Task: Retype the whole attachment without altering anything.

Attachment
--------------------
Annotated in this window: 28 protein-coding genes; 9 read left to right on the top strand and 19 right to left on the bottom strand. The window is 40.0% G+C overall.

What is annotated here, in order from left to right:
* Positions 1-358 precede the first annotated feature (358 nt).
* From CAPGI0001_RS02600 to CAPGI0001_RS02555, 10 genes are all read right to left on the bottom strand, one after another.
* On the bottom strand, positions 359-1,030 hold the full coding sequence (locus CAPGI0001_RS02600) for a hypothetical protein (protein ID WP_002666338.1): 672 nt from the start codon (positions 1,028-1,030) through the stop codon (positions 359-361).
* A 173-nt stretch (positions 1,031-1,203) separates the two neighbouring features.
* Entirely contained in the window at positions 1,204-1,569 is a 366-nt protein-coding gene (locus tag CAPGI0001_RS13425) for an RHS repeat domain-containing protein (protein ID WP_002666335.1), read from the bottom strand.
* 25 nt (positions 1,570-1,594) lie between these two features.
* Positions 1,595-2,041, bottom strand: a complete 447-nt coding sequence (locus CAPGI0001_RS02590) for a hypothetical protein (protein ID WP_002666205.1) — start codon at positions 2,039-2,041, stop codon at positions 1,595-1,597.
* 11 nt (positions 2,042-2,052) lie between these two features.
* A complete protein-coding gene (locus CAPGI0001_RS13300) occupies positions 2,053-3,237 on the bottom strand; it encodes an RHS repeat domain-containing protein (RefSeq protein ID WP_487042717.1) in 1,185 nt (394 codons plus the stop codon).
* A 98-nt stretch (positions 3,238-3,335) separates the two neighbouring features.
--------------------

Annotated in this window: 28 protein-coding genes; 9 read left to right on the top strand and 19 right to left on the bottom strand. The window is 40.0% G+C overall.

What is annotated here, in order from left to right:
* Positions 1-358 precede the first annotated feature (358 nt).
* From CAPGI0001_RS02600 to CAPGI0001_RS02555, 10 genes are all read right to left on the bottom strand, one after another.
* On the bottom strand, positions 359-1,030 hold the full coding sequence (locus CAPGI0001_RS02600) for a hypothetical protein (protein ID WP_002666338.1): 672 nt from the start codon (positions 1,028-1,030) through the stop codon (positions 359-361).
* A 173-nt stretch (positions 1,031-1,203) separates the two neighbouring features.
* Entirely contained in the window at positions 1,204-1,569 is a 366-nt protein-coding gene (locus tag CAPGI0001_RS13425) for an RHS repeat domain-containing protein (protein ID WP_002666335.1), read from the bottom strand.
* 25 nt (positions 1,570-1,594) lie between these two features.
* Positions 1,595-2,041, bottom strand: a complete 447-nt coding sequence (locus CAPGI0001_RS02590) for a hypothetical protein (protein ID WP_002666205.1) — start codon at positions 2,039-2,041, stop codon at positions 1,595-1,597.
* 11 nt (positions 2,042-2,052) lie between these two features.
* A complete protein-coding gene (locus CAPGI0001_RS13300) occupies positions 2,053-3,237 on the bottom strand; it encodes an RHS repeat domain-containing protein (RefSeq protein ID WP_487042717.1) in 1,185 nt (394 codons plus the stop codon).
* A 98-nt stretch (positions 3,238-3,335) separates the two neighbouring features.